Low turnout marks reopening of churches in Nyeri

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Ushers fumigating seats at Victors Chapel church in Karatina Town before ushering in members for another service.

Low turnout marked the resumption of congregational worship in many churches within Nyeri County.

Though many had adhered to the safety precautions spelt out by the government to curb the spread of Covid-19, many worshippers kept off churches.

Some of the preachers attributed the low turnout to the age protocol as well as fear of contracting the deadly respiratory disease given that a sizable number of infections were traced to churches in parts of Europe.

A spot check at various churches showed that many had complied with procedures including provision of handwashing water, taking temperatures of their members as well entering their names and ages in a register.

In some churches, registered members were required to sit in specific numbered seats that conformed to the number on the ticket issued at the reception desk for traceability purposes.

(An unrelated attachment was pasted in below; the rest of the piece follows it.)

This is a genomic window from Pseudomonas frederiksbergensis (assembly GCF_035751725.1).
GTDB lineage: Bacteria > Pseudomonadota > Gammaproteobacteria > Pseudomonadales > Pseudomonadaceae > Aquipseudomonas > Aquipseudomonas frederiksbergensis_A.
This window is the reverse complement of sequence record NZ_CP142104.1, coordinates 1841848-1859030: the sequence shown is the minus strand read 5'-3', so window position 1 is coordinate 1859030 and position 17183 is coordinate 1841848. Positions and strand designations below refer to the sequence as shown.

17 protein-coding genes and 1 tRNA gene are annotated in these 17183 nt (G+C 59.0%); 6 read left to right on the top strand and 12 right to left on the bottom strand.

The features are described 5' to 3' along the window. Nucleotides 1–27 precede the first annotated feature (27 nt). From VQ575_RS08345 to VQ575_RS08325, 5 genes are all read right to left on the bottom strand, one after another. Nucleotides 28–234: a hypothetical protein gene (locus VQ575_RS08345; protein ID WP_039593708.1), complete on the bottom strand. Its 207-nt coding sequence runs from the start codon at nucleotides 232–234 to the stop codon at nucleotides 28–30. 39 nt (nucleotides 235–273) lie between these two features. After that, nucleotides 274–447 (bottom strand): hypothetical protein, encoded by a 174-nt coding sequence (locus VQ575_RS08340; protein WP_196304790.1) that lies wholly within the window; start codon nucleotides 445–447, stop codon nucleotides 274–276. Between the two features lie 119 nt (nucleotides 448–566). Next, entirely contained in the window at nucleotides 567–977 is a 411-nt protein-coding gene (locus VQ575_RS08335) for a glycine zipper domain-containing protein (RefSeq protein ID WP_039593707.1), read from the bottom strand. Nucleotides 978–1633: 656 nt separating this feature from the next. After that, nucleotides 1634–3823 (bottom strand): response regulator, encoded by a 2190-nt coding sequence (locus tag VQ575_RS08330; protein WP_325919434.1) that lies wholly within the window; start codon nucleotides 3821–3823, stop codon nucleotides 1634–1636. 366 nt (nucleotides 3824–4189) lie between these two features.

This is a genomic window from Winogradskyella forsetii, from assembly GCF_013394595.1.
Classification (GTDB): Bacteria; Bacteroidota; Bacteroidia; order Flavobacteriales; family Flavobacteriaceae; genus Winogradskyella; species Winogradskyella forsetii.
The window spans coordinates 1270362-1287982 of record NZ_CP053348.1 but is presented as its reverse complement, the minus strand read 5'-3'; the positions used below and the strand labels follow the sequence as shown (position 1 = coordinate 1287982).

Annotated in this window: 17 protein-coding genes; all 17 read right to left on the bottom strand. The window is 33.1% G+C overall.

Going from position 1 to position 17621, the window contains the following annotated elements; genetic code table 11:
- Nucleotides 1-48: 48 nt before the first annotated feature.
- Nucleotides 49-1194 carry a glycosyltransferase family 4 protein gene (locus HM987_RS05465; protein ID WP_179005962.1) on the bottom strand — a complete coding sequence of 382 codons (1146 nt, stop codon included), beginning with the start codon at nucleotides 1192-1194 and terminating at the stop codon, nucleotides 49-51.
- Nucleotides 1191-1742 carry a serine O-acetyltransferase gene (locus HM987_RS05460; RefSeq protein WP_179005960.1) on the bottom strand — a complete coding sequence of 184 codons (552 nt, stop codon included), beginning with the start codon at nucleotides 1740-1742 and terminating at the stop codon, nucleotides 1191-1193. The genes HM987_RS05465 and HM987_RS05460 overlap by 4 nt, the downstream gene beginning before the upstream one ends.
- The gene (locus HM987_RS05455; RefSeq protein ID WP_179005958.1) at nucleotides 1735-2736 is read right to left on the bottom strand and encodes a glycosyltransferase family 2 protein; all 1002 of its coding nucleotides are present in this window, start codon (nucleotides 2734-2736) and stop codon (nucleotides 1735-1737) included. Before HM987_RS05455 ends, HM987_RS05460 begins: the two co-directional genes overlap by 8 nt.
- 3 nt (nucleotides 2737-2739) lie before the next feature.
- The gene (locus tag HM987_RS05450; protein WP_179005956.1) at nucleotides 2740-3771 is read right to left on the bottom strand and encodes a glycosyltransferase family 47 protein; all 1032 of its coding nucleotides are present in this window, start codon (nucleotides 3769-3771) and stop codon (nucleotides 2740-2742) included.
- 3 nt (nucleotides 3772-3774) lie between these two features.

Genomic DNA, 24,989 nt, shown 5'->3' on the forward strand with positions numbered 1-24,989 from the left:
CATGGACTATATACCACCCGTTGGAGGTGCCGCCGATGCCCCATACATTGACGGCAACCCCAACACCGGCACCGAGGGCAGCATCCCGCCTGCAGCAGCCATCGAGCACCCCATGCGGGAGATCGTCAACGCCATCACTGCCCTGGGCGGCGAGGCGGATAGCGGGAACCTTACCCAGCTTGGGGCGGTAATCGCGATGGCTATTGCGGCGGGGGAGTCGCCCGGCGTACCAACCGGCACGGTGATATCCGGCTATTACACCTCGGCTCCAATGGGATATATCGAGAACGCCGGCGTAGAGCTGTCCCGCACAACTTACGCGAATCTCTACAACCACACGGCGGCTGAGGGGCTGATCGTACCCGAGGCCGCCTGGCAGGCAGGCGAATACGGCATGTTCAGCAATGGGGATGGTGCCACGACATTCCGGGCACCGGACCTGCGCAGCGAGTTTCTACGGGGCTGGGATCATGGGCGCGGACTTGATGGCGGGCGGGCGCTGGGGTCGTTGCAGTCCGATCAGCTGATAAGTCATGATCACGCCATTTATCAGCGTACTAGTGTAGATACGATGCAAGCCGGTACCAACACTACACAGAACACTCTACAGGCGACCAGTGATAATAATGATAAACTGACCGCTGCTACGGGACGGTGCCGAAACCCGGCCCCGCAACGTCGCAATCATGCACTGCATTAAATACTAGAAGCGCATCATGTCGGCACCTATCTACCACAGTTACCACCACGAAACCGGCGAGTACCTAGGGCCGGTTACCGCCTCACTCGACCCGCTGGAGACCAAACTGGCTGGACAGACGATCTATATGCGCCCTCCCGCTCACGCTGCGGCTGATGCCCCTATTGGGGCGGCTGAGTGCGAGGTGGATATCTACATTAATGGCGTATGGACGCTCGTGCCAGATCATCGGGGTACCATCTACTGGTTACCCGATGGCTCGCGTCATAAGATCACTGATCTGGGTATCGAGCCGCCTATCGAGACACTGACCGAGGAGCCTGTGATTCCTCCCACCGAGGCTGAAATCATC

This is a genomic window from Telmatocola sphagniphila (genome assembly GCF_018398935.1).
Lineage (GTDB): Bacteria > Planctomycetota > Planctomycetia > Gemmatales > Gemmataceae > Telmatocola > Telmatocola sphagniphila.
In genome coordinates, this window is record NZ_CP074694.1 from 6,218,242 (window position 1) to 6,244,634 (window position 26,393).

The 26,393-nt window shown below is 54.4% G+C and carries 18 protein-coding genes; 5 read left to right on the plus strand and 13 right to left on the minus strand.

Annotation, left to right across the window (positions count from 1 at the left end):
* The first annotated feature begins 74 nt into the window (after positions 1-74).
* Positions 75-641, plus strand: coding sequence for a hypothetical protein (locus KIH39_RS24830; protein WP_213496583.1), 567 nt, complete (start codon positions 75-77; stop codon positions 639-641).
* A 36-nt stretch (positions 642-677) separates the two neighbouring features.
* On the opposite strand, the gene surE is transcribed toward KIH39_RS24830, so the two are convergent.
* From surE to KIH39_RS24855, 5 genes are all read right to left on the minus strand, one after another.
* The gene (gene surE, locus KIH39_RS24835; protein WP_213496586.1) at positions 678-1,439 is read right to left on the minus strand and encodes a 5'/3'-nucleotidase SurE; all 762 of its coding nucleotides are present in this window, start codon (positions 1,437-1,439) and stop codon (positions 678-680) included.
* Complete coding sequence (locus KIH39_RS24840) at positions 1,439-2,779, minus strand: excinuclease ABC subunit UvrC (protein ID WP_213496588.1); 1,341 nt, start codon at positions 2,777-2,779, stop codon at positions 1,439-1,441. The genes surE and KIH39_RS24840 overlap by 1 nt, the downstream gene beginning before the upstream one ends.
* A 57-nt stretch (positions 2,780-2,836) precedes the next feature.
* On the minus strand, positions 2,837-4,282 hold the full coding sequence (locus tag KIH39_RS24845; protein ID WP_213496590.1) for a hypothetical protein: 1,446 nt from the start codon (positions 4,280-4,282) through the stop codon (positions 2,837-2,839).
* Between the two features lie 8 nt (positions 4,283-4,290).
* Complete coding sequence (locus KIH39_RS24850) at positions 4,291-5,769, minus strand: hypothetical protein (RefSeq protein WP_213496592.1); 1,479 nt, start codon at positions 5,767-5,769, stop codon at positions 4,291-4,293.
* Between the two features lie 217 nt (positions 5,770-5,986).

Some also went ahead to fumigate seats and doors and any other parts prone to touch after every service.

At PCEA Karatina Parish, the church had gone ahead and erected an isolation tent manned by a nurse and equipped with a bed and first aid kit to take care of any emergency such as a member who would record an above normal temperature.

The Parish Minister, Rev David Chege, said they had three services today but none of them attained the maximum required number of 100 worshippers despite the church having a membership of over 1, 000.

He was however optimistic that the numbers would improve in days to come even as he called on their followers not to fear going to church as all measures had been laid down to safeguard them.

It was a similar story at Victors Chapel in the same area with services being squeezed to conform to the set time protocol of one hour per service.

The church’s spiritual leader, Bishop William Githinji, said they will continue with online services which had become the norm since churches were closed down three months ago for the sake of those who cannot make it to church for one reason or another.

“The 100 members allowed in a church is just an extension of the 15 that were previously allowed and so we will have to continue with online services to take care of the many who can’t come to church including the young and elderly,” said the priest.

Rev Chege also said they had incorporated online services to reach those unable to come to church as well as preparing special programmes and materials for children in audiovisual format.